Iwata Hammerhead Shark Air Compressor First Look
|Date of First Look||November 2005||Manufacturer||Iwata|
|Subject||Hammerhead Shark Air Compressor||Pros||Versatile air compressor with a wide range of capabilities|
|Cons||Pricing not for average modeler||MSRP (USD)||$1,200.00|
Iwata Hammerhead Shark
It all starts innocently enough. You get yourself an airbrush and forever are you addicted to the ever-so-smooth finishes that you could never accomplish with a paint brush nor work with such precision that you will never do with a paint can. Some airbrush starter sets come with the infamous propellant can that runs out of pressure at the most inopportune times. Ditto on the inner-tube adaptors.
Sooner or later, the airbrush newcomer wisely gets themselves an air compressor, usually in the $100.00 range, that is a classic diaphragm-type machine. These are sturdy little machines that do the job, but they are definitely noisy and produce a pulsed airflow. Good luck trying to get 15 psi of air pressure without destroying that diaphragm
After a few years of this type of compressor, some of the more advanced modelers will trade in their diaphragm compressor for one of the more expensive types that are silent and have a storage tank. These "silent" compressors aren't perfectly silent, rather they sound like a new refrigerator's compressor (quiet). The storage tank is also a nice feature as you can easily regulate the airflow coming out of the tank and when the pressure in the tank drops below a certain point, the quiet pump kicks in, tops off the pressure, then automatically shuts off again.
Up until a few years ago, we didn't have many options between diaphragm compressors and the silent ones (other than going to the hardware store and buying a REALLY loud machine). About 12 years ago, I purchased a Badger Silent Air compressor that was the size of a larger briefcase, was quiet, and very reliable. After 12 years of use/abuse, it still runs quietly, but it has lately been having trouble starting. I recently had an opportunity to buy an Iwata air compressor. Not just any Iwata, but a Hammerhead shark. Check out these specifications:HAMMER HEAD Shark:
- Technical Specifications:
- HP 1/2 Hp
- Tank Size 1.5 Gallons
- CFM 2.15 CFM at open flow
- Voltage 110V, 60Hz
- PSI 84 - 114 PSI maximum pressure
- Shipping Weight 55 lbs
- Cooling Fan: Unique cooling fan positioned to cool the top of the motor/compressor unit which is were the maximum cooling efficiency happens.
- Moisture Filter: The highly efficient 5 micron Moisture Filter separates out any water before it gets to your airbrush.
- Pressure Regulator: Two pressure regulators provide accurate pressure settings from 0 - 100 psi allowing the maximum use from your airbrush.
- Long Power Cord: An extra long (10') and heavy duty power cord allows direct connection into your power receptacle therefore eliminating any overheating problems developed by an undersized extension cord.
- Wheels: Sturdy wheels allows the compressors to be easily moved within your studio.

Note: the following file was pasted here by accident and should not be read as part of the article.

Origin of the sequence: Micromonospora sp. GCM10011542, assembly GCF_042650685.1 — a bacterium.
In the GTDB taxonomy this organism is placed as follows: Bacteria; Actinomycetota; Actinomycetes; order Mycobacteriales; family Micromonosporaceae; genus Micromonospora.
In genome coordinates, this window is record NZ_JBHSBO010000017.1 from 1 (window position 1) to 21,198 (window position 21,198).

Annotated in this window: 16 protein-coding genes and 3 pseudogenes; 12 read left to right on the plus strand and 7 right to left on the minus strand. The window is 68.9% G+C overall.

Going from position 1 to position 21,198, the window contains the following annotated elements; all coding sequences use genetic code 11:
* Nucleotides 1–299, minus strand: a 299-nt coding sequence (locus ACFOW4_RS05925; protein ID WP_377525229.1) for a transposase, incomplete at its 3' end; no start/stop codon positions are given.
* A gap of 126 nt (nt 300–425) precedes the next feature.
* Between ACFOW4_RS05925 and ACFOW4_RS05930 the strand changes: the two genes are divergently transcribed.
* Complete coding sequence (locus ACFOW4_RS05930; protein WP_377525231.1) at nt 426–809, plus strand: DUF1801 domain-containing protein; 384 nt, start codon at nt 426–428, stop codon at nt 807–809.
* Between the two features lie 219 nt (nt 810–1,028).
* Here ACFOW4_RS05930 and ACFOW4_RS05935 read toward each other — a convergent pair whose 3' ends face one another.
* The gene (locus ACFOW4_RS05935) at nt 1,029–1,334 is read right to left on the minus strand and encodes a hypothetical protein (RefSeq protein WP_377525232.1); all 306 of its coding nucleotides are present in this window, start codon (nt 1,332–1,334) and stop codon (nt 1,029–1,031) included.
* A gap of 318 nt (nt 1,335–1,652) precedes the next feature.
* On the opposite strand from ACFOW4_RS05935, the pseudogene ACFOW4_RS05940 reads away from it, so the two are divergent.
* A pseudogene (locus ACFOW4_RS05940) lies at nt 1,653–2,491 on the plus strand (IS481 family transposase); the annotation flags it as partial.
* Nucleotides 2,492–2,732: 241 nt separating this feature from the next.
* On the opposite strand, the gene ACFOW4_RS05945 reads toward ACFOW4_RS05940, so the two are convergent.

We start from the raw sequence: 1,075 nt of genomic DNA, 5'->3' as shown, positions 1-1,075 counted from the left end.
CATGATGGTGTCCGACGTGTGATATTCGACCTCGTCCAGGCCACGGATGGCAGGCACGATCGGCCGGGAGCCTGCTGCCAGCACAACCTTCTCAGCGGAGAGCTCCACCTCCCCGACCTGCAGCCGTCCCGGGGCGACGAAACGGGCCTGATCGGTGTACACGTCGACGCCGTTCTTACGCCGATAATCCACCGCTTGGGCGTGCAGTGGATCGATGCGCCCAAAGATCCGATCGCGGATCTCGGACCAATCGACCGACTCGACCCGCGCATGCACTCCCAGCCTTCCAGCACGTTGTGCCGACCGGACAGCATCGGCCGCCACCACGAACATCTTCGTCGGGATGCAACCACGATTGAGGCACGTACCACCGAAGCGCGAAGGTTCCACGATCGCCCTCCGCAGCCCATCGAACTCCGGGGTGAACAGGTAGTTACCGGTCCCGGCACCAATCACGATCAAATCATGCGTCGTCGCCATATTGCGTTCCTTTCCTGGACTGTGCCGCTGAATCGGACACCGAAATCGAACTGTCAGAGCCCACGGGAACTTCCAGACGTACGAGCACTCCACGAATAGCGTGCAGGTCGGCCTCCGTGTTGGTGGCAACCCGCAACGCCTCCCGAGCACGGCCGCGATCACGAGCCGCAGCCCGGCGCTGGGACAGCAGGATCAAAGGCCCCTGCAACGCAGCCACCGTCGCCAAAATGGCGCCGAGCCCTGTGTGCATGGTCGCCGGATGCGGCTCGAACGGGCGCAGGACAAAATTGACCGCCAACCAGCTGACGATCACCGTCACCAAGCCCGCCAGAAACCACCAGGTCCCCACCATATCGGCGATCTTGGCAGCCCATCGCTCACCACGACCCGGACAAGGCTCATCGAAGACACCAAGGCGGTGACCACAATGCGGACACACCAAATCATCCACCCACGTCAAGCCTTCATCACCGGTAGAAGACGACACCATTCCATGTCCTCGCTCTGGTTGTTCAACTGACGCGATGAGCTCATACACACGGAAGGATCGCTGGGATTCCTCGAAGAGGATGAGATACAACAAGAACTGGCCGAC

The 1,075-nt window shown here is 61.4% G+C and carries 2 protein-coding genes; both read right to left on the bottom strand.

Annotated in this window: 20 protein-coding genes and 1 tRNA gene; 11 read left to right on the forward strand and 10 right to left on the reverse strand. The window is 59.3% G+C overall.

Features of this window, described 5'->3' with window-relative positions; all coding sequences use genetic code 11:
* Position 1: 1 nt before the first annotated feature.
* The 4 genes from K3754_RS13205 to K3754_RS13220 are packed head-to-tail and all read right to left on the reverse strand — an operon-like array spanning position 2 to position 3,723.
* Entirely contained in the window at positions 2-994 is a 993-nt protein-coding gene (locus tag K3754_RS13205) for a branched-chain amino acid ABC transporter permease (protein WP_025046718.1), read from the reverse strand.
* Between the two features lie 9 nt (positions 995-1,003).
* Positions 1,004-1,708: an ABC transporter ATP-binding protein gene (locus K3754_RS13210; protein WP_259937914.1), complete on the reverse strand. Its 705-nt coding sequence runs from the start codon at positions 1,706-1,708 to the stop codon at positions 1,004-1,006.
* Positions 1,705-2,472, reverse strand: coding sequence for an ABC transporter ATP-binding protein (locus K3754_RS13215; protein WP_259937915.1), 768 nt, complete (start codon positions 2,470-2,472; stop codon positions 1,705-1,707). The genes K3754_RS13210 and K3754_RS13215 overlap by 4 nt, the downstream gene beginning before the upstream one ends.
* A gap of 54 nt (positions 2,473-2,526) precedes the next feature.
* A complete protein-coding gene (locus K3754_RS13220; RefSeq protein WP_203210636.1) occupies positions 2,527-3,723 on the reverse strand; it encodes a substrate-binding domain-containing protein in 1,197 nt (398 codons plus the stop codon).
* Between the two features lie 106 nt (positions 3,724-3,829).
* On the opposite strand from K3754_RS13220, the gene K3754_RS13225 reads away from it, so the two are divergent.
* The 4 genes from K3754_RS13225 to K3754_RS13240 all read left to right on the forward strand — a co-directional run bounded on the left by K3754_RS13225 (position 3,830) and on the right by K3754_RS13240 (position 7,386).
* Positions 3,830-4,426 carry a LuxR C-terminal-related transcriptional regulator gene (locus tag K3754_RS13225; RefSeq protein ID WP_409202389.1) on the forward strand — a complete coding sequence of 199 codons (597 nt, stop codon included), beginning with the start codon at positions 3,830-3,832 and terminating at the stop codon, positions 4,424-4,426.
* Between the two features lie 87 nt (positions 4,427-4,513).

This is definitely a professional grade air compressor that will feed a number of airbrushes simultaneously in a studio setting, or one airbrush on my bench at 15 PSI and an old airbrush at 50 PSI for clearing dust off of the working surfaces. Is this compressor a bit of overkill? Heck yes, but I happened upon a good buy and the rest, as they say, is history.
Badger has discontinued the Silent Air that I have, but in contrast it has a 1/6 HP motor, a maximum output of 88 PSI, has a tank size of one gallon, and weighs about half of the Hammerhead Shark. If the Badger was still running smoothly, I'd still be content with it. As it stands, I'll see about arranging for an overhaul and put it to work with my wife's airbrushing.
Using the Iwata Quick Disconnects with this compressor makes airbrushing even more fun!
So how does it compare in operations to my old Badger Silent Air? Noise-wise the compressors operate at the same noise level. The green switch on the front of the compressor is a PC-type cooling fan that can be engaged when operating over extensive periods of time to keep the pump cooler (a modification I had considered on my Badger several times). The fan adds a few decibels (like a PC running) to the background noise, but overall the compressor is quiet when it is running, and with a 1.5 gallon tank, it doesn't run as often as the Badger.
This compressor is extremely well made. I hadn't installed the wheels on the bottom of the compressor when I took the above photos, but this is a very nice touch as you can easily access any part of the compressor if needed, then roll it back under the table, out of the way.
This compressor isn't for the average modeler, rather it is more suited to a salon environment where it is being used to airbrush designs on your significant other's nails (something we do to ourselves without even trying!). But if you're looking for a cool tool to add to your workspace, the Hammerhead just what you're looking for. If you're looking for something a little smaller, check out the wide range of compressors in the Iwata line-up!